2015/2016 Afrisam Saia Award For Sustainable Architecture + Innovation Final Qualifying Entries

The prestigious bi-annual AfriSam-SAIA Awards for Sustainable Architecture recognise outstanding achievement in sustainable architecture as well as creating public awareness and debate on architectural issues. The final awards event will take place in October this year. Below are the final qualifying entries for CATEGORY A: SUSTAINABLE ARCHITECTURE



The design of the school borrows from industrial warehouse typologies in the East Rand. With the notion of ‘school as megastructure’ in mind, a series of 6 U-shaped classroom clusters are arranged around a vast central hall space. Each of these clusters (termed ‘learning communities’) are designed around the school’s education model which rotates learners between spaces for instructional learning, peer-based learning, and self-study throughout a school day. The hall space is imagined as a large courtyard, with a lightweight sculptural roof, floating above the classroom buildings. An urban intervention for the entrance portico was designed to welcome the community and scholars into the building. The scale of the building allows the school to be seen from afar and acts as visually prominent structure in the community.

  1. BARN HOUSE – Strey Architects

2.	BARN HOUSE - Strey Architects

The Barn House is an experimental personal home project. The project’s creative, all-in-one father/architect/contractor plays with forms, materials, building methods, passive heating and cooling as well as sustainable (“green” and “eco”) concepts. Sustainability within the building incorporates elements which have a high initial cost in terms of energy use, financial implications and footprint-wise – but these also act to reduce the amount of energy used by the building in its lifetime, as well as impact the recycling of the building at the end of its use. In addition, these elements reduce the running and maintenance cost of the building and reduce the short and long-term effect on the earth’s available resources through reuse, upcycling and recycling – as well as increasing the comfort of the occupants of the building. The Barn House accommodates an impressive array of green technologies.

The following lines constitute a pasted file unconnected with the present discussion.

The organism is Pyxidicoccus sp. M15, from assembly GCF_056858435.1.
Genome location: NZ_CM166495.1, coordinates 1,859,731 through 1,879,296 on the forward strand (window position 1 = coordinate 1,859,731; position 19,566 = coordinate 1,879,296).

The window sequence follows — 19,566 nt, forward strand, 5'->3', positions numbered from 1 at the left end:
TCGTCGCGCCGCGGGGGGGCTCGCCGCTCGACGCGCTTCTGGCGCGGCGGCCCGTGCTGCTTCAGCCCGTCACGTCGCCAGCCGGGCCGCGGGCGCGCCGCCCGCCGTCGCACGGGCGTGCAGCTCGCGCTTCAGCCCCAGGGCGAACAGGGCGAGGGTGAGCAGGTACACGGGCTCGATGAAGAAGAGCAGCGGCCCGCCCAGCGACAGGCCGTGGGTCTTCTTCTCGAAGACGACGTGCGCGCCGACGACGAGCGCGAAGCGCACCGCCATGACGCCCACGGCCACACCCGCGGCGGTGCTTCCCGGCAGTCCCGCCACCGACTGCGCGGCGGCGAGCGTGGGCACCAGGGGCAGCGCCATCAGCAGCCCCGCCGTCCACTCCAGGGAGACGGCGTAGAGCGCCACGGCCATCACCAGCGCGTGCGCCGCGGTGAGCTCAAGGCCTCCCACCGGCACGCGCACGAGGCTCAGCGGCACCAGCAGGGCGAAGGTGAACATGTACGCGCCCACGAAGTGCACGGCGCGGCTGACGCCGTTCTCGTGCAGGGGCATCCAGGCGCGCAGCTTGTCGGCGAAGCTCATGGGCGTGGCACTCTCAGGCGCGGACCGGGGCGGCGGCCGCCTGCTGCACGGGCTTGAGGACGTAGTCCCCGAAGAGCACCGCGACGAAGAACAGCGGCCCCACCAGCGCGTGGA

1. BMW HEAD OFFICE BUILDING – Boogertman+Partners Architects

BMW HEAD OFFICE BUILDING - Boogertman+Partners Architects

The design of the building conceptually focuses on the regeneration of an iconic structure – maintaining the spirit of the original building while infusing the envelope with the life of a new entity which is simple in aesthetic intent and energy efficiency. Minimum intervention to the outer façade of this circular building retains its elegant, modern and dark brick appeal. The only addition is the lightweight mechanical horizontal louvres which are strategically installed to reduce the glare of the direct western sun and optimises the internal building envelope with the notion of transparency, further complementing the design of the adaptive interior spaces. Green principles were imperative to address the building’s thermal comfort and energy efficiency and so achieve a holistic solution to the working environment. The building’s lighting, ventilation and hot water generation systems were completely reinvented, with a satellite Energy Centre, with more suitable equipment for the generation of energy and backup of the three systems, as well as the installation of a photovoltaic system. The result of these energy efficiency technologies saw the building awarded with a 5 Green Star rating.

  1. DEA BUILDING – Boogertman+Partners Architects

DEA BUILDING - Boogertman+Partners Architects